Iraqi Banks Misappropriated $700 Million in Public Funds
Along with dozens of their customers, two government-owned banks in Iraq have embezzled over 920 billion Iraqi dinars (nearly US$700 million) in public funds, which has caused chaos in the banking system, the country’s anti-corruption commission said in a statement.
Authorities found that 40 people, including bank employees as well as bank customers, had been involved in “forgery, embezzlement, manipulation, money laundering, abuse of power, manipulation,” which took place at five different branches of two state-run banks: the Agricultural Cooperative Bank and Rasheed Bank.
Calling the scandal an “organized sabotage of the national economy,” the Commission stressed the need for the case to be addressed at the “highest level,” as the fraud has resulted in a state of chaos and instability in government banking systems.
Investigators added that “great negligence” in one of the bank branch’s administrations, as well as an absence of intervention from its supervisory board despite suspicions of corruption not only allowed the fraud to take place, but meant that the administration profited and therefore should be treated as a “partner in crime”.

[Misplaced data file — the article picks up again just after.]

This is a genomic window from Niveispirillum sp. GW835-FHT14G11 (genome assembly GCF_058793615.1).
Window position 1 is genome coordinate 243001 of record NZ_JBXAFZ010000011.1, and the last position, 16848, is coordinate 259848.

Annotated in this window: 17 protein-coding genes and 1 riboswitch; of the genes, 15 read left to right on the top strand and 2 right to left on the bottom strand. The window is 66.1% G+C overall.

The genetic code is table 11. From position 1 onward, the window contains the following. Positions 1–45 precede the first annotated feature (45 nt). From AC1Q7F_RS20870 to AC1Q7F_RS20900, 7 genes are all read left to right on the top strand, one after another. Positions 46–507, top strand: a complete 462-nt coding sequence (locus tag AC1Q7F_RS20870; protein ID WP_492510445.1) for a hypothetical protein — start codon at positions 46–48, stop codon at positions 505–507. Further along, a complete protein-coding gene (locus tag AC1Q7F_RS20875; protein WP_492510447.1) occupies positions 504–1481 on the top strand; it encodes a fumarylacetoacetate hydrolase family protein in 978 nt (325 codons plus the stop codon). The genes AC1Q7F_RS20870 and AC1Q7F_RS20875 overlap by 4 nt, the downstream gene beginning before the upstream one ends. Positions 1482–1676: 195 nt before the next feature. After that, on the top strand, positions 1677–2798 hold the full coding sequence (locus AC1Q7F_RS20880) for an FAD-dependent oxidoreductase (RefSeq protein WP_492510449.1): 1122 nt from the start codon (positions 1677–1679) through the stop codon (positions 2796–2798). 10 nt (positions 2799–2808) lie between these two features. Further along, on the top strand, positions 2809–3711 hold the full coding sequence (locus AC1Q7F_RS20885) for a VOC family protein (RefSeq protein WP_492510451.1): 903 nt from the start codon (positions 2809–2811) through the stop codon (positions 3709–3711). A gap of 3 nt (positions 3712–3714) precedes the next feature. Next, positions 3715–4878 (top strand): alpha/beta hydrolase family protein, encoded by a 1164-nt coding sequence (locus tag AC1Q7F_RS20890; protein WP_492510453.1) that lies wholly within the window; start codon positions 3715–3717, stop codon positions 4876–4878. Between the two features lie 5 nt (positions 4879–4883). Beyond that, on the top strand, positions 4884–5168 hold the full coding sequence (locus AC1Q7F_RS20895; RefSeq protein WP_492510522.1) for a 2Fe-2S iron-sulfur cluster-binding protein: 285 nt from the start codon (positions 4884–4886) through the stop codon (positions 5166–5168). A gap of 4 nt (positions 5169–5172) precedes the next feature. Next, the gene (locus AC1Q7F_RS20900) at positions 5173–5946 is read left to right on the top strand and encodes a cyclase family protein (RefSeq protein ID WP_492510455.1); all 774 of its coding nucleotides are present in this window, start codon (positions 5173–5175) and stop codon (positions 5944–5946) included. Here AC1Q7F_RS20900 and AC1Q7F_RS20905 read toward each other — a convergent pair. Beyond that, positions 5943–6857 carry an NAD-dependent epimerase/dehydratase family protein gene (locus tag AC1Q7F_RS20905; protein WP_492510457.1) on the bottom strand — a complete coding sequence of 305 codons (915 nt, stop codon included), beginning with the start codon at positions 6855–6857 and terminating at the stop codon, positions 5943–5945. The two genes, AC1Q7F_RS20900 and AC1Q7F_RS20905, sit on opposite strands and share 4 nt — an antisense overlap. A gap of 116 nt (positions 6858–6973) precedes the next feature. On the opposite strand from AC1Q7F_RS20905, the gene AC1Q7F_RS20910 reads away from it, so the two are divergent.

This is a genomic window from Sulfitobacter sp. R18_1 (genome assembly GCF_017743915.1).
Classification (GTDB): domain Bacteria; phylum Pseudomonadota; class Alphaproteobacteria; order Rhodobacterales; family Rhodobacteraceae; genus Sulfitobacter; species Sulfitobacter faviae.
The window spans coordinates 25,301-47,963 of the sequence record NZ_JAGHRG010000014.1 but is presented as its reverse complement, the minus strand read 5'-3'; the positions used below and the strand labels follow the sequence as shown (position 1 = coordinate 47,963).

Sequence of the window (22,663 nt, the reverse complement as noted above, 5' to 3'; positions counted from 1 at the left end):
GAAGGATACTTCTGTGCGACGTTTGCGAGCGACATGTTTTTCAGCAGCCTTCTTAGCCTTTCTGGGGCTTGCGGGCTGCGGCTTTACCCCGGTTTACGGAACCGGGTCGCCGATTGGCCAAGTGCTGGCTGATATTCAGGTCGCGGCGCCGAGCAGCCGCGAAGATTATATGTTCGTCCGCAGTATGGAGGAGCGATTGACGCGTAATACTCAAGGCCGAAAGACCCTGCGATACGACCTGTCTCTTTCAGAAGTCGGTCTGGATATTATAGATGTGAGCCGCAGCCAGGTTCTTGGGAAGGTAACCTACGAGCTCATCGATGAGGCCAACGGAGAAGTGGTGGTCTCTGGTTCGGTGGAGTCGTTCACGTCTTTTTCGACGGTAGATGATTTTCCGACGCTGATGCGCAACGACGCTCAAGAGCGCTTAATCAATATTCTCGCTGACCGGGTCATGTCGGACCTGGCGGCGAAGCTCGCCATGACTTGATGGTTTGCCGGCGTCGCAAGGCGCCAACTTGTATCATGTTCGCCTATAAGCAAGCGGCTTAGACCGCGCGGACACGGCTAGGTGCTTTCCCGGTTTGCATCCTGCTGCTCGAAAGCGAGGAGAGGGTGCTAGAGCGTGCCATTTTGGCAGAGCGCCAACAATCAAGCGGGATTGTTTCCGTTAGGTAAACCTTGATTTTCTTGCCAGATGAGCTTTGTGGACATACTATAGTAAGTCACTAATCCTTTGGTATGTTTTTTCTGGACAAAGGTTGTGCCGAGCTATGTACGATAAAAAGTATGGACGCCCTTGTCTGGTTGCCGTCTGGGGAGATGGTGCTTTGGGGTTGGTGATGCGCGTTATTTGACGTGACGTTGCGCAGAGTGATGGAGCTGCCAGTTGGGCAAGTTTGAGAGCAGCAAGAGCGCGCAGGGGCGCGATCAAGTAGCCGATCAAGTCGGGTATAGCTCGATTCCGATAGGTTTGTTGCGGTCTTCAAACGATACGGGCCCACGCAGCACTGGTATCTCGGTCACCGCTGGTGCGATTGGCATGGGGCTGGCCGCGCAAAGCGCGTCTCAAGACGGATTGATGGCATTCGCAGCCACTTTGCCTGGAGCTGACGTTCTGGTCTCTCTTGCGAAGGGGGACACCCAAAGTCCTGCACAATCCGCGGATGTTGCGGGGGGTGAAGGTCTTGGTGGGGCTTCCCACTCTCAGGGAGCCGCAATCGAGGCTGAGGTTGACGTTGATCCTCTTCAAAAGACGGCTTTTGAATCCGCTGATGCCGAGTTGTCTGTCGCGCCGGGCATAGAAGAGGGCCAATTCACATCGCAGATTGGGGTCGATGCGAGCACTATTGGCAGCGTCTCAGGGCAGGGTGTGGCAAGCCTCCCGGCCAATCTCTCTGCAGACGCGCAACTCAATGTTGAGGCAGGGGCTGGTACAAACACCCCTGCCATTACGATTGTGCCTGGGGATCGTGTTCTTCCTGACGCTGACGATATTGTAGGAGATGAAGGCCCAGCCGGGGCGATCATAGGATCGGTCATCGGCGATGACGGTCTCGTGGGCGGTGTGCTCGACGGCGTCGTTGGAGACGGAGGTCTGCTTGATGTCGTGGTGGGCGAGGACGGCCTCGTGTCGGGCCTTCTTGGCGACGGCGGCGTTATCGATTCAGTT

The statement described the process of fraud which involved customers issuing cheques from an account with an insufficient balance. The receiver of the cheque would get “special clearance” over the phone to deposit the cheque by saying the “secret number” which would support the fake balance in the issuer’s account, in order to allow for the withdrawal of funds.
Last year, Iraq’s President Barham Salih called corruption in the country a “dangerous scourge” which has deprived the Iraqi people of funds for years. He said in a TV speech that at least US$150 billion has been stolen and smuggled out of Iraq since 2003.
Iraq ranks 157th out of 180 countries on Transparency International’s 2021 Corruption Perception Index, with the corruption watchdog stating in its yearly analysis that “efforts to dismantle systemic corruption are hampered by a power-sharing governance system that has been weakened by sectarianism.”
“This has led to their institutions being staffed by officials appointed because of sectarian allegiance and connections rather than competence. Such institutions naturally demonstrate little public accountability and are instead driven by each group’s political positions and power,” it added.